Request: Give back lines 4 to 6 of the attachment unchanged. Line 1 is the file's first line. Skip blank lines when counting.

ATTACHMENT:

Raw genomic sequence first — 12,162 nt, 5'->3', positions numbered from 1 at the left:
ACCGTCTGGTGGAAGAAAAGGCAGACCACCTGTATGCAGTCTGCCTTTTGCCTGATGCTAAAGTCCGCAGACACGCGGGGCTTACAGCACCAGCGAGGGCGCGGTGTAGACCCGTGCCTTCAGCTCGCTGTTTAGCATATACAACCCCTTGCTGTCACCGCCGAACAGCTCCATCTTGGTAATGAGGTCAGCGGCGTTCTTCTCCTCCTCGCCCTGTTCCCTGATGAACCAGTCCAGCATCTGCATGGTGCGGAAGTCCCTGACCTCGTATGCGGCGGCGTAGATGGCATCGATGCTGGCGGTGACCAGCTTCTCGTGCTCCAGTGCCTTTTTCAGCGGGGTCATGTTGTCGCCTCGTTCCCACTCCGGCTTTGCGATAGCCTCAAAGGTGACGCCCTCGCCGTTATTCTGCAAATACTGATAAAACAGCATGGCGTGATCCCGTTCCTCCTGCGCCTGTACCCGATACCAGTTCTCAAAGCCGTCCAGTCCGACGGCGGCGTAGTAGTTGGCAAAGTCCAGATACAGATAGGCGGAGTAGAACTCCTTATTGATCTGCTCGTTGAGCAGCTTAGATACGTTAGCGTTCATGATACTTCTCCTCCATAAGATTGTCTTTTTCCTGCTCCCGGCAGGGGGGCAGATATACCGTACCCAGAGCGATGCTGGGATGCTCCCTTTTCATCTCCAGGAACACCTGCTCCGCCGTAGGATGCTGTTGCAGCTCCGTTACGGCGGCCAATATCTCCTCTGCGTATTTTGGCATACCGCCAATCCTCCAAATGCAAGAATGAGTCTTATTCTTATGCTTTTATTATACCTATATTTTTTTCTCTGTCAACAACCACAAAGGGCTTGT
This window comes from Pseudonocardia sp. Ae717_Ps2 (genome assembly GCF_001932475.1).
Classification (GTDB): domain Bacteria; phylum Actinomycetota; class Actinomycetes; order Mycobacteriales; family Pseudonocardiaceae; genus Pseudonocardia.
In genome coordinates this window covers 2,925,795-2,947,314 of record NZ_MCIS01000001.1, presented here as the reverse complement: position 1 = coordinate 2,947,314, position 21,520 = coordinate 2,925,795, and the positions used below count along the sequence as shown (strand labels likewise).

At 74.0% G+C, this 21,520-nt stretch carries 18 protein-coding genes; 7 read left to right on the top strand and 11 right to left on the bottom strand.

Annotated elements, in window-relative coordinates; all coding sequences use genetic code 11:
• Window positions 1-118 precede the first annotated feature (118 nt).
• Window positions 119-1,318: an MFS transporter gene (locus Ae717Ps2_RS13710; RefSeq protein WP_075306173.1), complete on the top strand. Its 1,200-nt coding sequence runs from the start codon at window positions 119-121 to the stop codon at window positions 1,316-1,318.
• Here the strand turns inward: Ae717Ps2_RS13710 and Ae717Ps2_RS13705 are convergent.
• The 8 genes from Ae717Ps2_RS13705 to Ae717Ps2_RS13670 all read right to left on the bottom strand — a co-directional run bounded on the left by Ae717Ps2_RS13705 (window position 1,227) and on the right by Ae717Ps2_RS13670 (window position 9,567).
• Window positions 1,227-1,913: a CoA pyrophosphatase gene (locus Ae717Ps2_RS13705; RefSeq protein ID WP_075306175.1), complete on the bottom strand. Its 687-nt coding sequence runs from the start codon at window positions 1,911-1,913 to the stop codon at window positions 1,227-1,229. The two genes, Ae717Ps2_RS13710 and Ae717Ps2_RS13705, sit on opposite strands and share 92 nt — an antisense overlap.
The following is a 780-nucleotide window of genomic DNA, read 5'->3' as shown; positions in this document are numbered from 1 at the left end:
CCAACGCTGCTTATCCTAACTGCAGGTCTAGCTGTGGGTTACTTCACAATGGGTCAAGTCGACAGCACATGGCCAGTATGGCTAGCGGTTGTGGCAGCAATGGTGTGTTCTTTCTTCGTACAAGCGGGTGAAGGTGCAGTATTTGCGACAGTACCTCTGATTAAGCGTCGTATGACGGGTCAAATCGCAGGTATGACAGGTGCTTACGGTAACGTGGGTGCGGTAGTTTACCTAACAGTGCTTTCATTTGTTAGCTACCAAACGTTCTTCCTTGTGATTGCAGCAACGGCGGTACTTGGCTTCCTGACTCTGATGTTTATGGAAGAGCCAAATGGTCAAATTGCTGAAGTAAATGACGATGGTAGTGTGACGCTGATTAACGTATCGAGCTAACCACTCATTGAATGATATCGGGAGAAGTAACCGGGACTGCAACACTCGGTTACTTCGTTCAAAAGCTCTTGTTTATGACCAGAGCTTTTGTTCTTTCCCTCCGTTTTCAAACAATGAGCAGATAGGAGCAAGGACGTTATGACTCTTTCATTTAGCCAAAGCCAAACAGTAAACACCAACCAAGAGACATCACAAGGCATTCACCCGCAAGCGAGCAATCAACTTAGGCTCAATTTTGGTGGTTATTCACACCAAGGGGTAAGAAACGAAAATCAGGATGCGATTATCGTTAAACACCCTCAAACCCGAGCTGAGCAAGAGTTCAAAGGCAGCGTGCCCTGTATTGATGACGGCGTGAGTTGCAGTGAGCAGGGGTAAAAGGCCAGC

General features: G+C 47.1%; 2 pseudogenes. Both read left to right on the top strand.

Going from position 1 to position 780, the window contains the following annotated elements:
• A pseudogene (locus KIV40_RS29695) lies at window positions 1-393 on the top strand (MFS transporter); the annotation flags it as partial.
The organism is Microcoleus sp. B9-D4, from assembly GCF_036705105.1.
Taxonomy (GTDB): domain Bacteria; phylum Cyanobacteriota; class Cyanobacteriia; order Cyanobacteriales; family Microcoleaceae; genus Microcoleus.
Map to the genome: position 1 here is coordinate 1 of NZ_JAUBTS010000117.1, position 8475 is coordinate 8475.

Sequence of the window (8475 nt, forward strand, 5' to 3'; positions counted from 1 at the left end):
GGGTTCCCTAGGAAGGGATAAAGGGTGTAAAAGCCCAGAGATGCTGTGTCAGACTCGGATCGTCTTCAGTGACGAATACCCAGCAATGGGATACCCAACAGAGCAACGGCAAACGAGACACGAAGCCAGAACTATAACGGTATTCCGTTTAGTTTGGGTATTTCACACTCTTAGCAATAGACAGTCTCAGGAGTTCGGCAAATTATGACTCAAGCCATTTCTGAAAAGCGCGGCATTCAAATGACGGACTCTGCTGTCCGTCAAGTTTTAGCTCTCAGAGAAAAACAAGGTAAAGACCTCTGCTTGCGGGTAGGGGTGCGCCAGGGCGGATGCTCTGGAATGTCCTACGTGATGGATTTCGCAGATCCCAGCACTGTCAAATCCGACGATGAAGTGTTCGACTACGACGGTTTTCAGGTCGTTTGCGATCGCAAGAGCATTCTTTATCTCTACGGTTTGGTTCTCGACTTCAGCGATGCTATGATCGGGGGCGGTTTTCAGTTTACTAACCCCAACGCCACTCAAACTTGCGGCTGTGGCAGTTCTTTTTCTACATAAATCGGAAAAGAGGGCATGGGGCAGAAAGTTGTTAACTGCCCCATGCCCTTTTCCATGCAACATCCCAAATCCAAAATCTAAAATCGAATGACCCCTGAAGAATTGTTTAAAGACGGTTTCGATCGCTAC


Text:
Classification (GTDB): domain Bacteria; phylum Actinomycetota; class Actinomycetes; order Mycobacteriales; family Pseudonocardiaceae; genus Pseudonocardia.
In genome coordinates this window covers 2,925,795-2,947,314 of record NZ_MCIS01000001.1, presented here as the reverse complement: position 1 = coordinate 2,947,314, position 21,520 = coordinate 2,925,795, and the positions used below count along the sequence as shown (strand labels likewise).

At 74.0% G+C, this 21,520-nt stretch carries 18 protein-coding genes; 7 read left to right on the top strand and 11 right to left on the bottom strand.